Friday, December 19, 2014

The Theory of Everything (2014) – Review

Review: The Theory of Everything is an enchanting and inspiring love story and character drama.

The film is about theoretical physicist Professor Stephen Hawking and his wife Jane Wilde. The couple met at Cambridge, shortly before Hawking was diagnosed with motor neuro disease. They decided to get married, despite the uphill battle their relationship faced, with Hawking getting worse and losing more of his normal bodily function. They each achieved PhDs in their fields, but the film focuses more on Hawking’s work and Wilde’s struggle to keep herself together while having to dedicate herself to taking care of Hawking.

The Theory of Everything works on two narrative levels. On one hand, it is a very touching love story about two people who take the bad with the good to make a life together – and eventually part as friends. On the other hand, it is a character drama focusing on how each other them cope with the circumstances they face. For Hawking, he must face a life filled with moments of loss, as little by little, he will lose parts of himself (the ability to walk, speak and so on). For Wilde, she must face a life in which she becomes less of a wife and more of a caretaker, sacrificing in many ways her own life for his.

Director James Marsh does a good job with both of these narrative devices, structuring the film to take advantage of each. As a romantic drama, Marsh plays with the big moments in their relationship, focusing on their courtship. When Hawking was diagnosed (in the mid-1960s), he was given two years to live. Wilde seems to have been a big reason for him to not give up and keep going, even encouraging him to pursue his work and a full life. She is his strength. Marsh does a great job conveying that while their relationship is not perfect (but really, whose is) it is their deep friendship, beyond romantic love, that kept them together, despite the great obstacles they faced. Their love and friendship saved Hawking (or so the film might suggest).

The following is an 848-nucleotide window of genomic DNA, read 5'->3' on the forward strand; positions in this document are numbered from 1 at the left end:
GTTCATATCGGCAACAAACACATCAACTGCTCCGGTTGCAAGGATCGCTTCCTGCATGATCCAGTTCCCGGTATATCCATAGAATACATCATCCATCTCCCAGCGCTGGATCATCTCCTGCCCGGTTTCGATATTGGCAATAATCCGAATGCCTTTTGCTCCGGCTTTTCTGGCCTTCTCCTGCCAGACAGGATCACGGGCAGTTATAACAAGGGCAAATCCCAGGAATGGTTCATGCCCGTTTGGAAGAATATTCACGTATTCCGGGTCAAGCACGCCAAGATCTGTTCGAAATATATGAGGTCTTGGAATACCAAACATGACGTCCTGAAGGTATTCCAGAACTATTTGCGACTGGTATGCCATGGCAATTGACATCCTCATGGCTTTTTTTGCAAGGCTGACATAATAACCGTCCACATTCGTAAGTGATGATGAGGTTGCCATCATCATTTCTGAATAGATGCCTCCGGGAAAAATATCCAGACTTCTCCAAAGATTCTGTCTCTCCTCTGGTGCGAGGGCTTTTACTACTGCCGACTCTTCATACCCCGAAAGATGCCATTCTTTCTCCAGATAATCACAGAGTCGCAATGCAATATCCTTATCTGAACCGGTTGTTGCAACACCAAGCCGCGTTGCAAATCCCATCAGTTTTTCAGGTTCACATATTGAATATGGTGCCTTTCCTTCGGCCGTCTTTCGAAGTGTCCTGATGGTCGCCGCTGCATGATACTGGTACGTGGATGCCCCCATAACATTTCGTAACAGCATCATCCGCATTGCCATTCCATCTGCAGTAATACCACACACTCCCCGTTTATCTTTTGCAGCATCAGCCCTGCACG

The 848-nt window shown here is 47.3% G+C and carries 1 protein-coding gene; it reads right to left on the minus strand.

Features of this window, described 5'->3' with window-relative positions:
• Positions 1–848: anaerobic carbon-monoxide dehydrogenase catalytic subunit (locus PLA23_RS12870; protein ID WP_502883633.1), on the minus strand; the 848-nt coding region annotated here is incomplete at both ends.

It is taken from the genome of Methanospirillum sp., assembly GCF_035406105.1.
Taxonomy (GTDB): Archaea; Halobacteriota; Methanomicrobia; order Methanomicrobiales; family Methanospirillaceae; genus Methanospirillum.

On a character level, Marsh devotes a lot to developing these two characters, allowing the audience to see things from their perspectives, to feel what they feel. Hawking just wants to be normal (something that is very relatable), while Wilde gets worn down and just needs a life of her own. As Hawking’s condition worsens, raising the family and taking care of him fall solely on her. Plus, she does not have help of any kind for many years (professional or otherwise). Marrying Hawking she knew she is making a sacrifice and she goes into fully aware of what she is taking on, but time can and will wear down any resolve.

What I like about the film is that Marsh does not focus only on Hawking and his accomplishments, persevering in spite all the challenges he faced (and faces). It would have been easy for the film to take this narrative perspective. Hawking is, after all, the known entity. Instead, Marsh devotes just as much time to Wilde. Her emotional struggles and triumphs are given just as much dramatic weight. One might say watching this film that Hawking achieved what he has because Wilde was there to support him. Without her, he might not have done the things he has. It is a narrative theme that is not often explored in cinema – the importance of those behind the more famous people who achieve great things, especially when it comes to homemakers.